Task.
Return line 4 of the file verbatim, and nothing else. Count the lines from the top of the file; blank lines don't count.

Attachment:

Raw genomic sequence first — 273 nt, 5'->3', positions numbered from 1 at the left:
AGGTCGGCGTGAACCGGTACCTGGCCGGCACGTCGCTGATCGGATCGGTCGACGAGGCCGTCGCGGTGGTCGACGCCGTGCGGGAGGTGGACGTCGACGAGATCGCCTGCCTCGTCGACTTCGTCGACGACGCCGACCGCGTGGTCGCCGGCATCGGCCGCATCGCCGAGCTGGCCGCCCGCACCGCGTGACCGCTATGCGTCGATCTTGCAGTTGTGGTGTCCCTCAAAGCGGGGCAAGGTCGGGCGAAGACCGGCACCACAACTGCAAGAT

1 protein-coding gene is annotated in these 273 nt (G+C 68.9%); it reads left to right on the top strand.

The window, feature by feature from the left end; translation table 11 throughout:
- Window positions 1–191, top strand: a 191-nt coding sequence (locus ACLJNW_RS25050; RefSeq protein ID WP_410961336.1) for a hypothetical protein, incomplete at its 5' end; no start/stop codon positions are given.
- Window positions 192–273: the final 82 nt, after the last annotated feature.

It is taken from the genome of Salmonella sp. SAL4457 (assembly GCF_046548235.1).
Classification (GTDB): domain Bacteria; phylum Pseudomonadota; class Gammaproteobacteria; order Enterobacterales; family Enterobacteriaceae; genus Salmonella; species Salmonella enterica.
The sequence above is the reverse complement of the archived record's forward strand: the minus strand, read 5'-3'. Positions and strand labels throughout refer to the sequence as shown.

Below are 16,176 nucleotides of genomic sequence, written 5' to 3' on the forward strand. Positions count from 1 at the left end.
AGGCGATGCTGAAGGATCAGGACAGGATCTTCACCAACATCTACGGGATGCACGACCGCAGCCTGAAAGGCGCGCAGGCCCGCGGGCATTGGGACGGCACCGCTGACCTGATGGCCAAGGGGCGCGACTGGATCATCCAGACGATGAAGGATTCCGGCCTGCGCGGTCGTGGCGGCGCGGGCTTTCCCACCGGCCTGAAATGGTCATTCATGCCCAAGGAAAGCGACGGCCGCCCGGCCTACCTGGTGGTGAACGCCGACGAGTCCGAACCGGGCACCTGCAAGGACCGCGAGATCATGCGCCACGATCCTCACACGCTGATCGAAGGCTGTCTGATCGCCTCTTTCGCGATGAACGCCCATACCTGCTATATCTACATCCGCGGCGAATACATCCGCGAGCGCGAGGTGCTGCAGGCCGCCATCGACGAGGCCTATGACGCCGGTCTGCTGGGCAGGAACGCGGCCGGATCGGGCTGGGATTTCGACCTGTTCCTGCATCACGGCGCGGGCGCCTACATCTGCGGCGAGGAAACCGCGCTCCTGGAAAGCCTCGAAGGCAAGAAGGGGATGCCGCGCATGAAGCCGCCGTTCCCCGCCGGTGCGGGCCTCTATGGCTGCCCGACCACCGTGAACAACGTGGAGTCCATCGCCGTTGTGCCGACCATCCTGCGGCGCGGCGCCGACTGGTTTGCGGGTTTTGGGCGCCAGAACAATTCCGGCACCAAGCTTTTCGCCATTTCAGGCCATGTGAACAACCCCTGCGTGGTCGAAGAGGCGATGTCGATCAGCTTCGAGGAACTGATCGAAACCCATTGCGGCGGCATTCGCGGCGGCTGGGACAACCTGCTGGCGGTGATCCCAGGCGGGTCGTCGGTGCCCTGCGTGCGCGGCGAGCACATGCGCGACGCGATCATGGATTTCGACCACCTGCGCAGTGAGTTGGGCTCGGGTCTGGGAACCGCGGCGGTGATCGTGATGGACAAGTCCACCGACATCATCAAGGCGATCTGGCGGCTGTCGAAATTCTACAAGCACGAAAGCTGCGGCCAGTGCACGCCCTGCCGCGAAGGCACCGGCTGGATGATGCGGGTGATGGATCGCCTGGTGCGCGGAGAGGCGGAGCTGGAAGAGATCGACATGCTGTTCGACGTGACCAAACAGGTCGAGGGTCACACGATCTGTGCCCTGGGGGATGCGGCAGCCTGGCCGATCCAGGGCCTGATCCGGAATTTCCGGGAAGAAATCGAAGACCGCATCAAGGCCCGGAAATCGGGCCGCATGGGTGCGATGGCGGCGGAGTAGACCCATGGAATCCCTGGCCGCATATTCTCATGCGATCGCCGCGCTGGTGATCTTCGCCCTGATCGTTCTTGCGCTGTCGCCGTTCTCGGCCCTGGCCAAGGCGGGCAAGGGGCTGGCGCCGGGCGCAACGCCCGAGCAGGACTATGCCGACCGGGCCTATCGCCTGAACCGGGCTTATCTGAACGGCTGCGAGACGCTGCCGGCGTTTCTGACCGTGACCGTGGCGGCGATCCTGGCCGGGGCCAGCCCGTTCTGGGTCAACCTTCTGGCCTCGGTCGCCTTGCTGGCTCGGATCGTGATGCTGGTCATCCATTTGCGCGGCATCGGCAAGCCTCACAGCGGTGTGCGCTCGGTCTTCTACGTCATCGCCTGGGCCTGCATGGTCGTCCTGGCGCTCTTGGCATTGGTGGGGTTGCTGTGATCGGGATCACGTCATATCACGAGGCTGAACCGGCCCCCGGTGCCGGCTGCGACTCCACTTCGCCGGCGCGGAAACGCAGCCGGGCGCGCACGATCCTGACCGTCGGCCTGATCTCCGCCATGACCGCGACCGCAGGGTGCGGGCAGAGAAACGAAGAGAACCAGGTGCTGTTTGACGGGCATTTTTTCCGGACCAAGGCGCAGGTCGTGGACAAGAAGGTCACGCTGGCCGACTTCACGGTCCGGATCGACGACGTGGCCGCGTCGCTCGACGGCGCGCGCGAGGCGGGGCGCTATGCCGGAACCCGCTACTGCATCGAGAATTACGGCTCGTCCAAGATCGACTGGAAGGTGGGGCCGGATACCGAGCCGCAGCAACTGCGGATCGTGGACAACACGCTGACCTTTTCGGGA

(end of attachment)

The window, feature by feature from the left end; translation table 11 throughout: